I would probably advise who loves doodling to get a notebook and fill it. To just start on page one and see what comes out. Make working on the book a part of your everyday life, even if it's only a few minutes a day. It makes the notebook become an extension of your own personal experience. It's something that's growing along with you day by day. Keep working on it until it's filled and you have a genuine time capsule from that period of your life. No matter what you might end up thinking of the individual drawings, or your abilities in general, I'd be willing to bet that following through to the end of the book helped you navigate your everyday life in some way or another. Drawing always leads to a new place.

In what ways has fatherhood influenced your art?
It's definitely amplified it. It's turned up the intensity on my focus. On most days, I spend the morning with my two year old son and the afternoons at my studio. I can't waste any time. I've got to hit the ground running and dive right in when I get to work. It's really pushed my art forward. It's hard to even imagine what I was doing with all of my time before I was a Dad. My past-self seems lazy to me now.

Many artist feel that family life can give their work more profound depth, do you find this to be true (or are you just happy to get a decent nights sleep?)
Everything is deeper. I'm more tired than I've ever been on some days, but there's also more fuel behind what I'm working on. I'm putting everything I've got into what I'm doing. I'm trying to be as true to the work as possible and hope that it will continue to be something that can provide for my family.

There are a lot of parents of young kids out there who count on art for anything from a personal indulgence to a full blown profession, are there things that have worked well for you in terms of striking a balance between expression and fatherhood that you can share with our readers?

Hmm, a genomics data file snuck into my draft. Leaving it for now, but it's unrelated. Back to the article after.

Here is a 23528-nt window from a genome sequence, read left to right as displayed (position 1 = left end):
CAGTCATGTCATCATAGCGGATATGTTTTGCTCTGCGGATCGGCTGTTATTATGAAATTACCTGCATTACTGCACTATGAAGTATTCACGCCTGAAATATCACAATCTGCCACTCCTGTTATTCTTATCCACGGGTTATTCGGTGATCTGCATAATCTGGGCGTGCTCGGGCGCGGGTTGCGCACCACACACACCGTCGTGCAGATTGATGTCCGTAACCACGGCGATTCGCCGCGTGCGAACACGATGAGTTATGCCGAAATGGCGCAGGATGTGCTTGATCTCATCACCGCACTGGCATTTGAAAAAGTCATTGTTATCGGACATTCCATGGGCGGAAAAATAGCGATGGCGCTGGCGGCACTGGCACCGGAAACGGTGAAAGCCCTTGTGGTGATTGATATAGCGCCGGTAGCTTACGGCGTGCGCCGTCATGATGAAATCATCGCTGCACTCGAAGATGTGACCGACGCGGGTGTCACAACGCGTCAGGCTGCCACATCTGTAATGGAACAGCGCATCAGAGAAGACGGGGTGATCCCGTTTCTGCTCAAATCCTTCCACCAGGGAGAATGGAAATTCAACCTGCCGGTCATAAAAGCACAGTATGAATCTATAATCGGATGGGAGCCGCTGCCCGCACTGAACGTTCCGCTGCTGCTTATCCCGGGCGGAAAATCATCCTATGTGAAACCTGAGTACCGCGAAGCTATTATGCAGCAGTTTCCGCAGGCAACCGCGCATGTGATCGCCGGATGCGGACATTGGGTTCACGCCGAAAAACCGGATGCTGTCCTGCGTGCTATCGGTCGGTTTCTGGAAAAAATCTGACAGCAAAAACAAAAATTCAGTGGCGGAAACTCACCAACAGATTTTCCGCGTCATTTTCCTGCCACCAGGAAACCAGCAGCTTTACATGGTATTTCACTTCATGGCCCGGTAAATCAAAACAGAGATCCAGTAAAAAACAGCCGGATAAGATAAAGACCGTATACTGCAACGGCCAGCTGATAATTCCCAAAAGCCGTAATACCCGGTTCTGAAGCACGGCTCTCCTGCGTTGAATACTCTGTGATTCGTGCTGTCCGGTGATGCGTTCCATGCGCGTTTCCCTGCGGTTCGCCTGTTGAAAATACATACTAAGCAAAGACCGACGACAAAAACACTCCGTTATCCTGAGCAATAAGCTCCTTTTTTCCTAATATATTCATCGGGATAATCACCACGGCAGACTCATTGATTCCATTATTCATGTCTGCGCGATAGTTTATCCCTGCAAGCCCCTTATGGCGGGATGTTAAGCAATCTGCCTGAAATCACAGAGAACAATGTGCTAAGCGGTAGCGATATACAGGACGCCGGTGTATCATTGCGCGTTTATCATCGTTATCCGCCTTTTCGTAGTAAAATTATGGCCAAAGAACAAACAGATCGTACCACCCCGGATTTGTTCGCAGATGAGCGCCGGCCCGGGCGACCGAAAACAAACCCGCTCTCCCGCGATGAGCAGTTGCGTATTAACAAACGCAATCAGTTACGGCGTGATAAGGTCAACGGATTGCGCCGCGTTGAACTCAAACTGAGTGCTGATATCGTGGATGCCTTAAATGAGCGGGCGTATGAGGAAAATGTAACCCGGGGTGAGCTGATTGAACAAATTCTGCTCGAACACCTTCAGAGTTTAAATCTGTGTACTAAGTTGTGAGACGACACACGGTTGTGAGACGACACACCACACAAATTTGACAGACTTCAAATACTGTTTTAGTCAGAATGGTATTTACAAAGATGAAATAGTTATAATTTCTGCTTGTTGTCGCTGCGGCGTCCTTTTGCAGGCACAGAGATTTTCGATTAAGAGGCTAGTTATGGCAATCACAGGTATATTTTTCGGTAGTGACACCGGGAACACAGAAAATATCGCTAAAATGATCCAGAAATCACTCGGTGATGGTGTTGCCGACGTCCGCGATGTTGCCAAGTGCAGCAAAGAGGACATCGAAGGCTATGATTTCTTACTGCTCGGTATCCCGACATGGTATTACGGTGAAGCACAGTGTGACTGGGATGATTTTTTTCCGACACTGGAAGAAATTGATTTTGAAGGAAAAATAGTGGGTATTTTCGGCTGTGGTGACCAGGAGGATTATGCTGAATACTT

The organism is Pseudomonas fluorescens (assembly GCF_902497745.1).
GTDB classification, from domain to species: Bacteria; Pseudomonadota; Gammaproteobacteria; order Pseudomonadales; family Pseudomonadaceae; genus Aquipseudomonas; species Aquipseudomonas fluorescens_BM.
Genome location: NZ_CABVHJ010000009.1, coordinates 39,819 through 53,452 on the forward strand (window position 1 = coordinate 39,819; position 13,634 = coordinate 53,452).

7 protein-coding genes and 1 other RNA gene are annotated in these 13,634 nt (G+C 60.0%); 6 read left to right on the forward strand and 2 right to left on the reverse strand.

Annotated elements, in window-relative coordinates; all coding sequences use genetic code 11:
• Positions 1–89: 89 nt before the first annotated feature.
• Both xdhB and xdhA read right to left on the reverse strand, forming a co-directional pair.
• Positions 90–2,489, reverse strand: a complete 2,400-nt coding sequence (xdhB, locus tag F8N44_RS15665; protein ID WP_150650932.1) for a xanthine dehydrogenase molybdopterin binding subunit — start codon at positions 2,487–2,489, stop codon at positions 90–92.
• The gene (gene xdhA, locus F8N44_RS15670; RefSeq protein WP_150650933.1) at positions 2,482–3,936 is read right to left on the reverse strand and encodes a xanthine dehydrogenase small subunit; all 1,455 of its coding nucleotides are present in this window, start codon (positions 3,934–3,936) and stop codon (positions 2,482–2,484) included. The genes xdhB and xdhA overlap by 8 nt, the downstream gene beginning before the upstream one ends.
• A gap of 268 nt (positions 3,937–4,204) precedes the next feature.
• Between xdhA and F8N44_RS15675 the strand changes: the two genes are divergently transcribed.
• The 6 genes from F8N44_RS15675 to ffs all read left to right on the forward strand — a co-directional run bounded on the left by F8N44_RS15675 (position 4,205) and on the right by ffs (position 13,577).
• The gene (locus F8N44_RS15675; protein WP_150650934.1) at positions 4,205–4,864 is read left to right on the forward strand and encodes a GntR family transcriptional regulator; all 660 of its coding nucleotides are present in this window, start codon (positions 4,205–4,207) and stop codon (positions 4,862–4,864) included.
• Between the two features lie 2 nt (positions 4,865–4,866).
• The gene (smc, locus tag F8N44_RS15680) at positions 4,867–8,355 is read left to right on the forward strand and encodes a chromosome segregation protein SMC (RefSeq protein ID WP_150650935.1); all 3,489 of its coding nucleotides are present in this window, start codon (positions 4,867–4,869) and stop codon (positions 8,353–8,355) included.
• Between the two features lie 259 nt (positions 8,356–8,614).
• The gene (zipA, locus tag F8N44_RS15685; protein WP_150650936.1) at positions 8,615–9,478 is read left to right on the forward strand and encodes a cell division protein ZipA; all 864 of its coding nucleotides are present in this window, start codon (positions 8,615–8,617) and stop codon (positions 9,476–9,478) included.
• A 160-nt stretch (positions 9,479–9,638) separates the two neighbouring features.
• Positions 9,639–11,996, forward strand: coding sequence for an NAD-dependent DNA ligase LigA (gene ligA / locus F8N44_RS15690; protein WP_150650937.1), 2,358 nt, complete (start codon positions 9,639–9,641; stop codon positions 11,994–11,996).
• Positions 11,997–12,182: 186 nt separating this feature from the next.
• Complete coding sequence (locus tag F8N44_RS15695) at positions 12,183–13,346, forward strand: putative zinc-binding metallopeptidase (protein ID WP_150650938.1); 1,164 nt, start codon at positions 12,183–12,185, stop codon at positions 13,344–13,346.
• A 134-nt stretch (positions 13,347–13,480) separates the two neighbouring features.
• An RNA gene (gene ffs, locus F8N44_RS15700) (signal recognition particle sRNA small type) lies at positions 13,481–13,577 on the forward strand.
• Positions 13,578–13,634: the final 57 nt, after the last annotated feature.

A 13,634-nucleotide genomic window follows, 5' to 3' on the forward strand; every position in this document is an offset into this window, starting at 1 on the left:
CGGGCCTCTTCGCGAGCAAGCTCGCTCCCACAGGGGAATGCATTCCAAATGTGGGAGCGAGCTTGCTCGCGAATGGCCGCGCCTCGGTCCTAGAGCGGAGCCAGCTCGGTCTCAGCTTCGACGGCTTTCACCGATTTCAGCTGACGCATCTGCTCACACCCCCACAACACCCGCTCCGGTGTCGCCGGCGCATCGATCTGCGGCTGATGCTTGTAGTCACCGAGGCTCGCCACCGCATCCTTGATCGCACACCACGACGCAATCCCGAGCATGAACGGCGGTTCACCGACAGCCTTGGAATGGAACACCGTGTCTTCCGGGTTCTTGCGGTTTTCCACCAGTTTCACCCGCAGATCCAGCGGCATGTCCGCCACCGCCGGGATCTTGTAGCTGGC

Now more than ever, I feel like an amphibian. You kind of have to figure out how to switch back and forth between lungs and gills and feel good in both places. It really helps to have a studio away from the house. It's just far enough that it's a nice walk or bike ride, so I have time to think and have some in between time. My studio feels like my own personal space where I can disappear into my art for awhile. No computer, no distractions. There has to be a space that's just about the work so you don't have to solve a hundred other puzzles before you can actually sit down and get started. You want to be able to just show up and dive in.

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Categories: reviews & interviews

Theo Ellsworth

I live with my family in Missoula, Montana. My wife is the owner of Mountain Sage Acupuncture and my son likes fighting imaginary fires, going down slides, and reading storybooks by flashlight. I make graphic novels, art zines, illustrations, and woodcut art out of my studio, The Thought Cloud Factory. It's all one big crazy juggling act, but it's a good life.